2. Galleria del Futurismo - Museo del Novecento with I. Rota

Compared to when you started your career, is product design different in 2023? To what extent have new technologies and manufacturing processes affected the way you approach product design?

«Over a decade ago, when LED sources became popular, new rules and requirements were immediately introduced in project management. We were coming from unchanging patterns and established light sources, so after an initial frenzy of “integration,” only time and research allowed us to fully understand the new freedom and opportunities that the new Led technology offered to design. Today, speed is the element that affects and dictates many principles in design. System and process-wise, a new interaction between designer and manufacturer is needed. It takes a vision that embraces new and different aspects of designing and making, and joint approaches between company, designer and distribution. The market moves at a fast pace, and if you get it wrong, you risk wasting energy and effort. To be successful one must have a very clear idea of the strategic factors. We must claim to be sustainable and environmentally friendly; however, the key is in how we imagine the concept of sustainability of a company, product or process. Imagine making a product that has the potential to last or adapt to changing needs. An object designed in such a way that it can be renewed technically and functionally and even be handed down and perhaps someday will end its life in a museum or collection, becoming the epitome of sustainability. This is an environmentally friendly mindset and not just a clichè».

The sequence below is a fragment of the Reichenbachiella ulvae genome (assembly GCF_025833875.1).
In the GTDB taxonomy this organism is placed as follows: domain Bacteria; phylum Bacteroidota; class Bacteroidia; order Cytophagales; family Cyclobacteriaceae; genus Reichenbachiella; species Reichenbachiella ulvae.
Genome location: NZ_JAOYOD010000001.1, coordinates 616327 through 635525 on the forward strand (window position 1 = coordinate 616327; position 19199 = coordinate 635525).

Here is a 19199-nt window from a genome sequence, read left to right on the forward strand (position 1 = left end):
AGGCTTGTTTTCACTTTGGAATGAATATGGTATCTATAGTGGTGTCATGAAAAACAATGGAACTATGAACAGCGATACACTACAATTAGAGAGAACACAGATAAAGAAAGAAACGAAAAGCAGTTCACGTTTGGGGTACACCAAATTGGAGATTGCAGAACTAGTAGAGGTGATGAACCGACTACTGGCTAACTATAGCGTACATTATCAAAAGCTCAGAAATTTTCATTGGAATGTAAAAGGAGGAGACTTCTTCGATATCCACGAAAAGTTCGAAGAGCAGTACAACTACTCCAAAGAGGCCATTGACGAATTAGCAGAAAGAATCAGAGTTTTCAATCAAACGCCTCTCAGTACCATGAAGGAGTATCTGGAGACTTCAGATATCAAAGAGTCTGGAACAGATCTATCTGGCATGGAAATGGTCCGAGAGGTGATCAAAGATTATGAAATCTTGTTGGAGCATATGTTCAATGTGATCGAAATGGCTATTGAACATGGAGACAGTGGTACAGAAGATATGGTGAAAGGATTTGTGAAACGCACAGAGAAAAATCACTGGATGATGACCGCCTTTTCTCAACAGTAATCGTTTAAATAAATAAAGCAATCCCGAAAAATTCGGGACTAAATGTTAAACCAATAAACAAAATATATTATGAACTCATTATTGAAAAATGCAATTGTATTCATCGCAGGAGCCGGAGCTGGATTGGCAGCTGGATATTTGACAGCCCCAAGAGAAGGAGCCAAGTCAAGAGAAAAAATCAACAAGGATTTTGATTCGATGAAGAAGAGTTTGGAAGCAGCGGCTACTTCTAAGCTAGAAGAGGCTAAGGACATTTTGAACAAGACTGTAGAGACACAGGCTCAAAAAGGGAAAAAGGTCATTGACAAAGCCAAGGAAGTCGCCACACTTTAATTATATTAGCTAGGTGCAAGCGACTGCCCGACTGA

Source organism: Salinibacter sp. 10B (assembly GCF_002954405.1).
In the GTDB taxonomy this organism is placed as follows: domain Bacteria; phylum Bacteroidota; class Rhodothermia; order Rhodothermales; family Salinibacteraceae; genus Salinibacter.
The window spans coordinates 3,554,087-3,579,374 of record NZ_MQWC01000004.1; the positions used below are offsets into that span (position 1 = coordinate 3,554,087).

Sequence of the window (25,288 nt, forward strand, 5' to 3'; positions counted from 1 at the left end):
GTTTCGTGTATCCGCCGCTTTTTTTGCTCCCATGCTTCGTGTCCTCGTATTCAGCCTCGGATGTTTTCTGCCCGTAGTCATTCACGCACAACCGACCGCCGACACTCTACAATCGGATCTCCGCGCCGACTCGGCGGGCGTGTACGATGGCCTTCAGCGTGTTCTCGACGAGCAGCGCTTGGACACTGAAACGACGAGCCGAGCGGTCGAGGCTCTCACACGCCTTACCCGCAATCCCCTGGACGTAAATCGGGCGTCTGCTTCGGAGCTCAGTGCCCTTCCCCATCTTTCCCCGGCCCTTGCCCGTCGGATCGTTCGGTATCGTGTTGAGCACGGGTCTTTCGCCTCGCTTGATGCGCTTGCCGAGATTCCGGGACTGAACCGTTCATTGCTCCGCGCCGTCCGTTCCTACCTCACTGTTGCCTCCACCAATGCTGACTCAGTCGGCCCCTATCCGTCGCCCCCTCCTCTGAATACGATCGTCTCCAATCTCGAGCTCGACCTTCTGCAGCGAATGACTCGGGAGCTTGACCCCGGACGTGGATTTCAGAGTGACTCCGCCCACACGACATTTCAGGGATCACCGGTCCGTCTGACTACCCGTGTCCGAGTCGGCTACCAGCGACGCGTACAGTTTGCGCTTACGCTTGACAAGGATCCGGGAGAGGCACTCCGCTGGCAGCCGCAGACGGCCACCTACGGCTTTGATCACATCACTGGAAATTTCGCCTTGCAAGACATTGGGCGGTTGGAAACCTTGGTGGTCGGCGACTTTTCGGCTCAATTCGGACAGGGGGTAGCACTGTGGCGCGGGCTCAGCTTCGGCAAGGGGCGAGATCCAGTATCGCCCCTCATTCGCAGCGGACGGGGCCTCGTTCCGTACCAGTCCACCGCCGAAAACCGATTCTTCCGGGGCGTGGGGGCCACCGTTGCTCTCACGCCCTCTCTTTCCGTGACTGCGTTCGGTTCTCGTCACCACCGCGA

In addition to being an architect and designer you are also a collector of items of design. In 2006, the Milan Triennale featured your extensive collection in an exhibition entitled “Looking For…” What do those objects from the past mean to you and, observing their details, how much do they influence your way of being a designer today?

«I have always believed that in order to design you must be able to observe and think first. It is not enough to look at pictures of objects, products and materials. Today, increasingly, the focus of an idea stems from a huge supply of shapes, stories, techniques, real relationships with the tools of our profession, products and people. I can’t stand lack of knowledge or ignorance; if I have to design a lamp I must know not 10 and not even 100, but all the lamps in history.